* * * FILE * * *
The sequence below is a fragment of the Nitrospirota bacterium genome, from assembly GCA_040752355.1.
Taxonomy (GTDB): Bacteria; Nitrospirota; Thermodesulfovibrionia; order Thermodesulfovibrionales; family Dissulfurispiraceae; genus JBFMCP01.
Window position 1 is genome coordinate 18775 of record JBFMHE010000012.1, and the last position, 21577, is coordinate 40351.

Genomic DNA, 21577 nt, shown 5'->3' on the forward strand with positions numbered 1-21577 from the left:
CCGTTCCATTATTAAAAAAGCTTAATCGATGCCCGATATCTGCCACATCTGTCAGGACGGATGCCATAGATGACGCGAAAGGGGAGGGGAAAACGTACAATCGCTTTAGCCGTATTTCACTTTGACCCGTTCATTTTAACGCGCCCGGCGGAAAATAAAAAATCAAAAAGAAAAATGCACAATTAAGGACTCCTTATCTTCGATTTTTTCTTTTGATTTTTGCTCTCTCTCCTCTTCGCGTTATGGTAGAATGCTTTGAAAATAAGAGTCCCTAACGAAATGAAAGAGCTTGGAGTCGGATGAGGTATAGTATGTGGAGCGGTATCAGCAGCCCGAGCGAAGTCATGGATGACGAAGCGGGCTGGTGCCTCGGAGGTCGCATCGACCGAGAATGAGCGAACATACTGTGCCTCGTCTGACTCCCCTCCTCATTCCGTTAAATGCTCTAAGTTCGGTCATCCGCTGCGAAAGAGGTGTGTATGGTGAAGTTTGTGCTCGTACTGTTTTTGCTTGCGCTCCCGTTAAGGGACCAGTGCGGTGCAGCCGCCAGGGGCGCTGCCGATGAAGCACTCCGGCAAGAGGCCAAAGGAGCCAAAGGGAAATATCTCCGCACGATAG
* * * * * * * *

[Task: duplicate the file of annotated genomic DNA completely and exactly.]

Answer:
The sequence below is a fragment of the Nitrospirota bacterium genome, from assembly GCA_040752355.1.
Taxonomy (GTDB): Bacteria; Nitrospirota; Thermodesulfovibrionia; order Thermodesulfovibrionales; family Dissulfurispiraceae; genus JBFMCP01.
Window position 1 is genome coordinate 18775 of record JBFMHE010000012.1, and the last position, 21577, is coordinate 40351.

Genomic DNA, 21577 nt, shown 5'->3' on the forward strand with positions numbered 1-21577 from the left:
CCGTTCCATTATTAAAAAAGCTTAATCGATGCCCGATATCTGCCACATCTGTCAGGACGGATGCCATAGATGACGCGAAAGGGGAGGGGAAAACGTACAATCGCTTTAGCCGTATTTCACTTTGACCCGTTCATTTTAACGCGCCCGGCGGAAAATAAAAAATCAAAAAGAAAAATGCACAATTAAGGACTCCTTATCTTCGATTTTTTCTTTTGATTTTTGCTCTCTCTCCTCTTCGCGTTATGGTAGAATGCTTTGAAAATAAGAGTCCCTAACGAAATGAAAGAGCTTGGAGTCGGATGAGGTATAGTATGTGGAGCGGTATCAGCAGCCCGAGCGAAGTCATGGATGACGAAGCGGGCTGGTGCCTCGGAGGTCGCATCGACCGAGAATGAGCGAACATACTGTGCCTCGTCTGACTCCCCTCCTCATTCCGTTAAATGCTCTAAGTTCGGTCATCCGCTGCGAAAGAGGTGTGTATGGTGAAGTTTGTGCTCGTACTGTTTTTGCTTGCGCTCCCGTTAAGGGACCAGTGCGGTGCAGCCGCCAGGGGCGCTGCCGATGAAGCACTCCGGCAAGAGGCCAAAGGAGCCAAAGGGAAATATCTCCGCACGATAG